time in back go could i if
and night that to back go would i
forever there stay
cf. Tom Hubbard, “Fountain Square…” (June, 1973)
behind the camera
as you were focusing
on your friend
smiling in his summer suit
next to the fountain
on that hot june afternoon in 1973
her heart was breaking
he had lost his way
fate and destiny
enkindled and unsettled
set in motion
held alone by gossamer threads
and if you look closely
someplace far away
I’m on my bicycle
riding as fast as I can
cf. Carol M. Highsmith, “Autumn in New England’s Barnet, Vermont” (between 1980 and 2006) (edited)
I wish I could
cf. Emily Dickinson and 2001: A Space Odyssey (1968)
From childhood’s hour I have not been
As others were—I have not seen
As others saw—I could not bring
My passions from a common spring—
From the same source I have not taken
My sorrow—I could not awaken
My heart to joy at the same tone—
— Edgar Allan Poe, “Alone” (excerpt)
cf. video by abele62 and silhouette by geralt both via Pixabay (edited collage)
on that window frame
Love brought me here…
— Dante, Inferno
Everything returns again
Both the laughter and the rain
She is living somewhere far away…
— The Left Banke, “Desiree”
cf. photograph by Erik Witsoe via Unsplash (edited) and video by Vimeo-Free-Videos via Pixabay (edited)
cf. photograph by Sophia Baboolal via Unsplash and video by Coverr-Free-Footage via Pixabay (edited)
I can see them at this moment, those mountain meadows, if I rise from my writing-table, and open the old barred valves of the corner window of the Hotel Bellevue;—yes, and there is the very path we climbed that day together, apparently unchanged. But on what seemed then the everlasting hills, beyond which the dawn rose cloudless, and on the heaven in which it rose, and on all that we that day knew, of human mind and virtue,—how great the change, and sorrowful, I cannot measure, and, in this place, I will not speak.
— John Ruskin, Praeterita
cf. photograph by evalynn via Pixabay (edited)
Tuesday, September 25, 2018
Betimes I found myself alive again and in downtown London.
And so to the office but I greatly found large crowds about and lost my way and strange moving carriages betimes almost hit me and large houses and great noises all about me so that I could not even collect my thoughts and so lost my wits and many strangers who were moving greatly fast and past me in the streets.
And so to bed. I miss my wife.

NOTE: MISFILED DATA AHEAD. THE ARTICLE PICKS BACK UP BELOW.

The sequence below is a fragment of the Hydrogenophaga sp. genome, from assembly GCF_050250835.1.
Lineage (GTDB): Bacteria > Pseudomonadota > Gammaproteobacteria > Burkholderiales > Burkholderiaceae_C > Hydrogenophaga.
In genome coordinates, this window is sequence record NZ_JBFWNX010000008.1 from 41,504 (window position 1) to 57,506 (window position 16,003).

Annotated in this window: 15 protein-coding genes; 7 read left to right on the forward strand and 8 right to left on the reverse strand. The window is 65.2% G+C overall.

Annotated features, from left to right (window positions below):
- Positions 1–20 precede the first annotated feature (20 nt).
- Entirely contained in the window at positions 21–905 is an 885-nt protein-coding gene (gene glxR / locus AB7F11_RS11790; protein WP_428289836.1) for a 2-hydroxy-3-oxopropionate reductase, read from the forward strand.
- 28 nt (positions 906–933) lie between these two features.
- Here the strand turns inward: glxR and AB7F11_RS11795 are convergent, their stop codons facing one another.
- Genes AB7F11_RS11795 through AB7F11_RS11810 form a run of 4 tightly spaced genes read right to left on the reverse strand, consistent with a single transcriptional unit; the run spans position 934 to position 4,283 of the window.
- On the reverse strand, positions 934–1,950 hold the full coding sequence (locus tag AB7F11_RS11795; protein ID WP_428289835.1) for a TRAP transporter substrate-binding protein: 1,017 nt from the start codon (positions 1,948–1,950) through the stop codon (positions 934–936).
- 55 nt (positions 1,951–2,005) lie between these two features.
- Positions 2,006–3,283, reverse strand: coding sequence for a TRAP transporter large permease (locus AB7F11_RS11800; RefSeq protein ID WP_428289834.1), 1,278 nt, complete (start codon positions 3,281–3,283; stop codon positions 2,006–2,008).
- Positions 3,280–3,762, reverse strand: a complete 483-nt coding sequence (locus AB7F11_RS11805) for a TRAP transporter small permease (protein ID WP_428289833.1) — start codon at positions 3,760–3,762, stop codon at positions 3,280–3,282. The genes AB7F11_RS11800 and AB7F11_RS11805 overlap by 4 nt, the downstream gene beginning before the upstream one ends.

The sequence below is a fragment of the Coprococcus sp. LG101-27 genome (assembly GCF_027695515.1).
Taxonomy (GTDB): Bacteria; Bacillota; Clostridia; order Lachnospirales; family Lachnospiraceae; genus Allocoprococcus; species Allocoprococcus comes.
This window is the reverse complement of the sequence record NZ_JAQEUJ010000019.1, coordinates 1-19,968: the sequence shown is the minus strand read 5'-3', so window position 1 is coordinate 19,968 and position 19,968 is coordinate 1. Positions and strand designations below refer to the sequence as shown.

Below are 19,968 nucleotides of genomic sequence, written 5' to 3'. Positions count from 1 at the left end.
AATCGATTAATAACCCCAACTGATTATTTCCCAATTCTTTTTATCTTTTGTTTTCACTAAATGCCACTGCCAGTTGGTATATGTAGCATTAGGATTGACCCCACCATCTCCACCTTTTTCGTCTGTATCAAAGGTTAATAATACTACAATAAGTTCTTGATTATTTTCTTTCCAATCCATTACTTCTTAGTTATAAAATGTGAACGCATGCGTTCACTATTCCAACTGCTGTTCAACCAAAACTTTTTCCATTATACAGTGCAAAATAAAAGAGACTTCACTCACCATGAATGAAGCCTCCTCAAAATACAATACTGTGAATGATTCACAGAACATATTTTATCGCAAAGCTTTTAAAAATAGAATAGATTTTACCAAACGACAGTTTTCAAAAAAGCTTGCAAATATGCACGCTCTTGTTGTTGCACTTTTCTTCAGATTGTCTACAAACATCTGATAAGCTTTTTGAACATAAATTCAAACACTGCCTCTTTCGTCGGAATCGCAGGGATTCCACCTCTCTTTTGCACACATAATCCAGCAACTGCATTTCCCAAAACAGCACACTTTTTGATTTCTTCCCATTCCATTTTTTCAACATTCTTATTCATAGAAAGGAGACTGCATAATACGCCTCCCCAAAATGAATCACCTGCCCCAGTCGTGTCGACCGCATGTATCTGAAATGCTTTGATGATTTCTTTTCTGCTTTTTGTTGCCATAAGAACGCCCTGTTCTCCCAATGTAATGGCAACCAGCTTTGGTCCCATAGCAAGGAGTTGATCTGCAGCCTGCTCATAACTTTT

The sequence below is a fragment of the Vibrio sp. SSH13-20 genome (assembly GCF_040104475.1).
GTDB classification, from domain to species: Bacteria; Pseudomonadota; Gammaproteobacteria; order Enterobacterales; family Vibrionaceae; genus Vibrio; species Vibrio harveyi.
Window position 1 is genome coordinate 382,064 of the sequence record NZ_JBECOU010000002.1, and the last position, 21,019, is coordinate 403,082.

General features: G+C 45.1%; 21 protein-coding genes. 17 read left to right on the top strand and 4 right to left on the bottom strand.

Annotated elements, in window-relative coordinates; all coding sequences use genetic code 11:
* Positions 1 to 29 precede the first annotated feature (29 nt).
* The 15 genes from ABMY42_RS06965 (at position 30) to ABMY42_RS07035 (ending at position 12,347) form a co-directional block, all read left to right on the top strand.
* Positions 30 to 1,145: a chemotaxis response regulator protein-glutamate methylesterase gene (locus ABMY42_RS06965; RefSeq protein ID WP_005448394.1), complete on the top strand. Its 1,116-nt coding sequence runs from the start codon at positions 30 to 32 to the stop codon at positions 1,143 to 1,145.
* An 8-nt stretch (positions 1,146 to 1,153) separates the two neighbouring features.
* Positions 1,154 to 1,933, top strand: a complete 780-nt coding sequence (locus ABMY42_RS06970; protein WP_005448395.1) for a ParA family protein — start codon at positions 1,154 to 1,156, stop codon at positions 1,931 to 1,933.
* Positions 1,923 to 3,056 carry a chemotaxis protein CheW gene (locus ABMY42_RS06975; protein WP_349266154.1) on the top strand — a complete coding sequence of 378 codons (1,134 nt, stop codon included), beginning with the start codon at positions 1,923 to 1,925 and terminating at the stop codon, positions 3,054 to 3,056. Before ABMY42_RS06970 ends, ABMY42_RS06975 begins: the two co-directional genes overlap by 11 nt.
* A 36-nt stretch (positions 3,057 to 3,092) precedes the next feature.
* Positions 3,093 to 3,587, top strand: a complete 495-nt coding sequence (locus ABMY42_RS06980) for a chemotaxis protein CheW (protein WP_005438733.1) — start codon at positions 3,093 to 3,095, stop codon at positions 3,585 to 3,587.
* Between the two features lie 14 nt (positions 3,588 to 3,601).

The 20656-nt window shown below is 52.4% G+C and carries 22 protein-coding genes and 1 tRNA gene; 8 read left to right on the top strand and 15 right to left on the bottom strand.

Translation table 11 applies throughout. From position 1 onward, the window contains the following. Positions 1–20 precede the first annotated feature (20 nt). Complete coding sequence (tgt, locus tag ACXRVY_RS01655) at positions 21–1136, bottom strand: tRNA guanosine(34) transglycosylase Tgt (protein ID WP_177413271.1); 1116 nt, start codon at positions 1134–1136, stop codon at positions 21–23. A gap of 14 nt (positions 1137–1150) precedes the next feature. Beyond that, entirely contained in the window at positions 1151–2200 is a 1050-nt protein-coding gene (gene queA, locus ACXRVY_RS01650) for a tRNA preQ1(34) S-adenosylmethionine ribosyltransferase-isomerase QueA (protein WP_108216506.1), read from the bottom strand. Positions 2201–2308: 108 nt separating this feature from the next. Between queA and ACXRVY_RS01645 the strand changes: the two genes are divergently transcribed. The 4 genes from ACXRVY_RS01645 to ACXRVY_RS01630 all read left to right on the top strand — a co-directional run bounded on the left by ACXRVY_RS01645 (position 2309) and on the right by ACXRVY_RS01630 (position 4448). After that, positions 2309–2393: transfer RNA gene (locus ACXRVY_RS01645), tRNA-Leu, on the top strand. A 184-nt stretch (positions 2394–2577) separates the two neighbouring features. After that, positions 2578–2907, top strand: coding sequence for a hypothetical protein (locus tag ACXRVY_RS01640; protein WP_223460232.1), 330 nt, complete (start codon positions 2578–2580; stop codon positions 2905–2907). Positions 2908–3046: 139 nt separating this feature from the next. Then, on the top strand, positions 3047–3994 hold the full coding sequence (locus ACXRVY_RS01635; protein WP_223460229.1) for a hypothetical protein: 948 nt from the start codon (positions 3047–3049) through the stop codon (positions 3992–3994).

(cf. Diary of Samuel Pepys)
cf. videos via Pixabay (edited)
The enormous changes that we see in Ruskin, the Ruskin of Herkomer’s portrait, were caused by events which took place between February 14 and April 23, 1878. It was during this period that he experienced his first bout of full-blown insanity. Five more were to follow.
At the top of a blank page in his diary, Ruskin wrote of this period:
“February, — to April — the Dream”
— Wolfgang Kemp, The Desire of My Eyes
cf. Alfred Stieglitz, “Picasso-Braque Exhibition” (1915) and
Frank Waller, “Interior View of the Metropolitan Museum of Art…” (detail) (1881)
and never out of style
speaking of Michelangelo!
beautiful truth, truth in beauty
cloudless climes and starry skies
dark and bright
meet in her eyes
I have a hunch myself
not only about Mozart
and I also speculate about transcendence
but it doesn’t make me uncomfortable
(cf. Saul Bellow, “Mozart: An Overture”)
cf. Carol M. Highsmith, “Tremont Street, Boston” (between 1980 and 2006) and
video by Coverr-Free-Footage via Pixabay (edited)
Márgarét, áre you gríeving
Over Goldengrove unleaving?
Leáves like the things of man, you
With your fresh thoughts care for, can you?
Ah! ás the heart grows older
It will come to such sights colder
By and by, nor spare a sigh
Though worlds of wanwood leafmeal lie;
And yet you wíll weep and know why.
Now no matter, child, the name:
Sórrow’s spríngs áre the same.
Nor mouth had, no nor mind, expressed
What heart heard of, ghost guessed:
It ís the blight man was born for,
It is Margaret you mourn for.
— Gerard Manley Hopkins, Spring and Fall
cf. TV commercial, ca. 1970’s (edited)
I went in — after making every possible noise in the kitchen, short of pushing over the stove — but I don’t believe they heard a sound. They were sitting at either end of the couch, looking at each other as if some question had been asked, or was in the air, and every vestige of embarrassment was gone. Daisy’s face was smeared with tears, and when I came in she jumped up and began wiping at it with her handkerchief before a mirror. But there was a change in Gatsby that was simply confounding. He literally glowed; without a word or a gesture of exultation a new well-being radiated from him and filled the little room.
— The Great Gatsby
cf. LIFE, 1970
cf. TV commercial (edited)
From you have I been absent in the spring,
When proud-pied April, dressed in all his trim,
Hath put a spirit of youth in everything,
That heavy Saturn laughed and leaped with him.
Yet nor the lays of birds, nor the sweet smell
Of different flowers in odour and in hue,
Could make me any summer’s story tell,
Or from their proud lap pluck them where they grew:
Nor did I wonder at the lily’s white,
Nor praise the deep vermilion in the rose;
They were but sweet, but figures of delight
Drawn after you, – you pattern of all those.